Novel parenting elective allows pediatric residents to spend more time with their babies

Novel parenting elective allows pediatric residents to spend more time with their babies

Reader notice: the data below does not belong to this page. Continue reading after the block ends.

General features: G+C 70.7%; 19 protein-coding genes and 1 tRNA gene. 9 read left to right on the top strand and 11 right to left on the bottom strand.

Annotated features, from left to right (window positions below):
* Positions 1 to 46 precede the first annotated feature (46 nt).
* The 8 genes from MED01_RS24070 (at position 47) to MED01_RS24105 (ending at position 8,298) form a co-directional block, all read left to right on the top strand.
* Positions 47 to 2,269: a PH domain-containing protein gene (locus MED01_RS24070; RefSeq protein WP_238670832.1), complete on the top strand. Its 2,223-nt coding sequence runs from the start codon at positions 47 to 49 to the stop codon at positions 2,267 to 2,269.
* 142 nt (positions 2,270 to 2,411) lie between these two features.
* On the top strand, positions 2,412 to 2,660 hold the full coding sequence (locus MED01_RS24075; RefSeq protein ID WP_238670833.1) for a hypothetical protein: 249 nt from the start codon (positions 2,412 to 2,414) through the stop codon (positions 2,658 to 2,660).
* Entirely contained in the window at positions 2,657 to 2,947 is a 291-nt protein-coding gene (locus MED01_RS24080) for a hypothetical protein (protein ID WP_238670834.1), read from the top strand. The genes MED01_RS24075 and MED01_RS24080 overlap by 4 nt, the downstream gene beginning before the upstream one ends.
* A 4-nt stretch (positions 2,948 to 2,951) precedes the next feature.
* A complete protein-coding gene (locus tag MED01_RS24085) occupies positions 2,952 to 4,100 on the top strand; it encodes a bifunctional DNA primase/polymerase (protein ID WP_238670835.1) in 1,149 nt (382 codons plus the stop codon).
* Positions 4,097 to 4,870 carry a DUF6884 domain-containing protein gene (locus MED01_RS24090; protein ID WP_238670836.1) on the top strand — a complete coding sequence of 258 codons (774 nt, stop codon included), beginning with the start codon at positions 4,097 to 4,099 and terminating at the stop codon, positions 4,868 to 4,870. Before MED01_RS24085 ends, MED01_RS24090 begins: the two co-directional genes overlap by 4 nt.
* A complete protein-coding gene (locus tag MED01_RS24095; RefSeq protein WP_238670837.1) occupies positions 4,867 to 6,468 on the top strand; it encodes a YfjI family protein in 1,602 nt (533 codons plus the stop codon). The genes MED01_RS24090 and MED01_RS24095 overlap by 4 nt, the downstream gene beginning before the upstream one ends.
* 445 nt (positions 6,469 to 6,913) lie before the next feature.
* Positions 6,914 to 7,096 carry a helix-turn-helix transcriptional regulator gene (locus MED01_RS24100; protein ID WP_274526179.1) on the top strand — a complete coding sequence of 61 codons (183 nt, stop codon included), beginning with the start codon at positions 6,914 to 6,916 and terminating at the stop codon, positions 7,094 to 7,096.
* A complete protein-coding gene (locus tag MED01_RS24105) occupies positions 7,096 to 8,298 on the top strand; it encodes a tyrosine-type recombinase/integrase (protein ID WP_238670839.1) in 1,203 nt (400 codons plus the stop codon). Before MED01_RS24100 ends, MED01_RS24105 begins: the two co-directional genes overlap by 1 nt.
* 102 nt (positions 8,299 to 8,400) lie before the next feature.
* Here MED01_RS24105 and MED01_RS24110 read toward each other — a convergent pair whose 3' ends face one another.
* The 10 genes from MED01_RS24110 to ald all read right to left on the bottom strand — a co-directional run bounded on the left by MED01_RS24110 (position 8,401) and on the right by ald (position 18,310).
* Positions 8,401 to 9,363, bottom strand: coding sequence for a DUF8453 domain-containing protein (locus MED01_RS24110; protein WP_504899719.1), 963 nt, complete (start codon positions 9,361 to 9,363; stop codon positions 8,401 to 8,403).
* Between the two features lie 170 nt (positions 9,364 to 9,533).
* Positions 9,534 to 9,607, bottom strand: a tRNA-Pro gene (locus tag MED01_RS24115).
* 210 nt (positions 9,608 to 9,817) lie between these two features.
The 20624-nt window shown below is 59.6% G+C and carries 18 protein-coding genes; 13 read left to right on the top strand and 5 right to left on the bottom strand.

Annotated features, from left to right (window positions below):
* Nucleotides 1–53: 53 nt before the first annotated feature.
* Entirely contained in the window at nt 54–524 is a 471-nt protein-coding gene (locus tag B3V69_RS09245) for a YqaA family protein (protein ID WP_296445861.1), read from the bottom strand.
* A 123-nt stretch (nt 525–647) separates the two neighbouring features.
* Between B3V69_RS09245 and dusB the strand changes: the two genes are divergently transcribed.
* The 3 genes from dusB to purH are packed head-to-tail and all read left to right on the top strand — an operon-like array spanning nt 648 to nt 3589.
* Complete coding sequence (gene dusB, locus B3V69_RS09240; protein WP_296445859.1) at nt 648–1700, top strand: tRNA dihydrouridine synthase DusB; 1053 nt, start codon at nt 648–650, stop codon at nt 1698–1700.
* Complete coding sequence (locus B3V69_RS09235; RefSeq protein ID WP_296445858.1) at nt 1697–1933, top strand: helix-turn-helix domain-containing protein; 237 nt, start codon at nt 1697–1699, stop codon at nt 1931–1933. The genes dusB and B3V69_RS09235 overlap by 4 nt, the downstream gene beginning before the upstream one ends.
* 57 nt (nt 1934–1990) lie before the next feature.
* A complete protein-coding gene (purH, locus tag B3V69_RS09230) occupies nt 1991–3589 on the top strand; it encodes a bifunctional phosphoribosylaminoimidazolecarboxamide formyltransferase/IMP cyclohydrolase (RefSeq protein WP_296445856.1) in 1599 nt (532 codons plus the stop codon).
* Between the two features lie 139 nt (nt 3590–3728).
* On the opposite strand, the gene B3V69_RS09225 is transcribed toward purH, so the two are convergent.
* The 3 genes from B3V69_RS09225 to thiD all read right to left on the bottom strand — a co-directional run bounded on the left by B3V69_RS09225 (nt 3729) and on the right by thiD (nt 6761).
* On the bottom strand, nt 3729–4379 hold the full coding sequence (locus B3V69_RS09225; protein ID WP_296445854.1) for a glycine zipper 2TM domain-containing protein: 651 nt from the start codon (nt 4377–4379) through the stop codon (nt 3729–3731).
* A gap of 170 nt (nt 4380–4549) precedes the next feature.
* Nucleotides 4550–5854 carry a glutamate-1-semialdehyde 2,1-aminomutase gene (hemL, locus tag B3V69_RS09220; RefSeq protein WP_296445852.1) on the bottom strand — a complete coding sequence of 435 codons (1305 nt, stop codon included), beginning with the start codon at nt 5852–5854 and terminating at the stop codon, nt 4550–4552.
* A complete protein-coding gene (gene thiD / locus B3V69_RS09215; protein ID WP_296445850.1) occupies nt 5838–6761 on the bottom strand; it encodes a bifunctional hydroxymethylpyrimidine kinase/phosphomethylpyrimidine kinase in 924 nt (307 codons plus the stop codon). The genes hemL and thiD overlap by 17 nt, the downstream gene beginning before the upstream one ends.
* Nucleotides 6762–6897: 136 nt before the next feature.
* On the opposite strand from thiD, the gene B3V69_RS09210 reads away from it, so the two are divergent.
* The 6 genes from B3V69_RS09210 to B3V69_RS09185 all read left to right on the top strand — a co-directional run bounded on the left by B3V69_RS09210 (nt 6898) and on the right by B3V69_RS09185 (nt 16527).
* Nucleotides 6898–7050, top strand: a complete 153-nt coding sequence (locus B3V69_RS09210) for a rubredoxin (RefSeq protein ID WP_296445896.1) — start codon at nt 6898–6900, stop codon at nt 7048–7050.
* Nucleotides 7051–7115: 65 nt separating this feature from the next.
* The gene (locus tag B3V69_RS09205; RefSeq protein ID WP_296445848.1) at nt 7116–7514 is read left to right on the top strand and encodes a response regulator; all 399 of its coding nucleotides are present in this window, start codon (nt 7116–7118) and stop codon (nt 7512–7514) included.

A novel, four-week parenting rotation designed for pediatric residents has dramatically increased the amount of time resident parents can spend at home with their babies, according to a study by researchers at the University of Colorado Anschutz Medical Campus. The elective, created in 2010 by physicians at the University of Colorado School of Medicine, was set up to address the lack of maternity leave for doctors in residency programs, a time when many get pregnant. The new study, published this week in the journal Academic Pediatrics , is the first to examine the results of the program. When we first created this elective, our residents had to take vacation days, about four weeks, if they wanted time off with their newborns. Some took unpaid Family and Medical Leave combined with vacation time. For some, this meant not being able to pay back student loans. Others faced career setbacks." Dr. Melanie Cree-Green, MD, Ph.D., study's first author, pediatric endocrinologist and assistant professor at the CU School of Medicine Working with her father, Jonathan Cree, MD, MA, a family medicine residency program director, and fellow physicians at CU Anschutz, including Adam Rosenberg, MD, CU pediatric residency program director, Cree-Green created an at-home, non-core elective that turned the experience of parenting into a structured training experience for residents. "When Melanie approached me about this, it seemed the right thing to do," said Rosenberg. "It was a win-win situation. Now our goal is to expand our efforts to insure all of our trainees 12 weeks of paid leave." Cree-Green, who also works at the Center for Women's Health Research at CU Anschutz, said her aim was to increase paid time at home for new parents, "while capitalizing on the experience of parenting as a unique educational opportunity for residents." The elective, approved by the pediatric residency curriculum committee, included the following: 1) reading five articles on neonatal subjects including rashes, circumcision, maternal depression and lactation. 2) Preparing a presentation for other pediatric residents on some aspect of pediatrics they learned as a parent. 3) Reviewing a popular parenting book. 4) Attending a well-child check, a breastfeeding consultation visit. 5) Writing an essay from the perspective of a parent on how such visits might change their approach as a physician. Related Stories



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